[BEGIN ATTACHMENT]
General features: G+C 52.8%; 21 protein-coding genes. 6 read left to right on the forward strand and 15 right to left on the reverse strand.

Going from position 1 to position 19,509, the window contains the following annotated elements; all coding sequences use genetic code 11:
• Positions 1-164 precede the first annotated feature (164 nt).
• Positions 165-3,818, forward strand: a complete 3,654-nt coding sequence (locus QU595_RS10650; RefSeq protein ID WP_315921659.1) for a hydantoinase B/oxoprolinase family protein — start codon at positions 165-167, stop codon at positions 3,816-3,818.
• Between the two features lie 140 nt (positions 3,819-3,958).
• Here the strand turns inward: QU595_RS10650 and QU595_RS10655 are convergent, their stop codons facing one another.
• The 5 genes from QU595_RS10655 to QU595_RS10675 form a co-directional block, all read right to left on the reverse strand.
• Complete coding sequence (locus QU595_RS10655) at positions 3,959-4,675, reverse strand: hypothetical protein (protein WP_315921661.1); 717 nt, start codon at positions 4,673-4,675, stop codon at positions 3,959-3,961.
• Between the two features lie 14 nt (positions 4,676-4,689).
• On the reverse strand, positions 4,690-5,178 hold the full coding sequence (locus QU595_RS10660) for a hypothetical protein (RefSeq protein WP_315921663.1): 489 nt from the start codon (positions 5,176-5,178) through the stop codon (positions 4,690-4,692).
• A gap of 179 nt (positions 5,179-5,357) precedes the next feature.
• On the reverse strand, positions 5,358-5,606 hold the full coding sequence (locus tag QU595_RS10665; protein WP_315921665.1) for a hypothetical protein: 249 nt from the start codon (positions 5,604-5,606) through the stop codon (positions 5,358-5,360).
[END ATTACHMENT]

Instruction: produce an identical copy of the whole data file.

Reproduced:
General features: G+C 52.8%; 21 protein-coding genes. 6 read left to right on the forward strand and 15 right to left on the reverse strand.

Going from position 1 to position 19,509, the window contains the following annotated elements; all coding sequences use genetic code 11:
• Positions 1-164 precede the first annotated feature (164 nt).
• Positions 165-3,818, forward strand: a complete 3,654-nt coding sequence (locus QU595_RS10650; RefSeq protein ID WP_315921659.1) for a hydantoinase B/oxoprolinase family protein — start codon at positions 165-167, stop codon at positions 3,816-3,818.
• Between the two features lie 140 nt (positions 3,819-3,958).
• Here the strand turns inward: QU595_RS10650 and QU595_RS10655 are convergent, their stop codons facing one another.
• The 5 genes from QU595_RS10655 to QU595_RS10675 form a co-directional block, all read right to left on the reverse strand.
• Complete coding sequence (locus QU595_RS10655) at positions 3,959-4,675, reverse strand: hypothetical protein (protein WP_315921661.1); 717 nt, start codon at positions 4,673-4,675, stop codon at positions 3,959-3,961.
• Between the two features lie 14 nt (positions 4,676-4,689).
• On the reverse strand, positions 4,690-5,178 hold the full coding sequence (locus QU595_RS10660) for a hypothetical protein (RefSeq protein WP_315921663.1): 489 nt from the start codon (positions 5,176-5,178) through the stop codon (positions 4,690-4,692).
• A gap of 179 nt (positions 5,179-5,357) precedes the next feature.
• On the reverse strand, positions 5,358-5,606 hold the full coding sequence (locus tag QU595_RS10665; protein WP_315921665.1) for a hypothetical protein: 249 nt from the start codon (positions 5,604-5,606) through the stop codon (positions 5,358-5,360).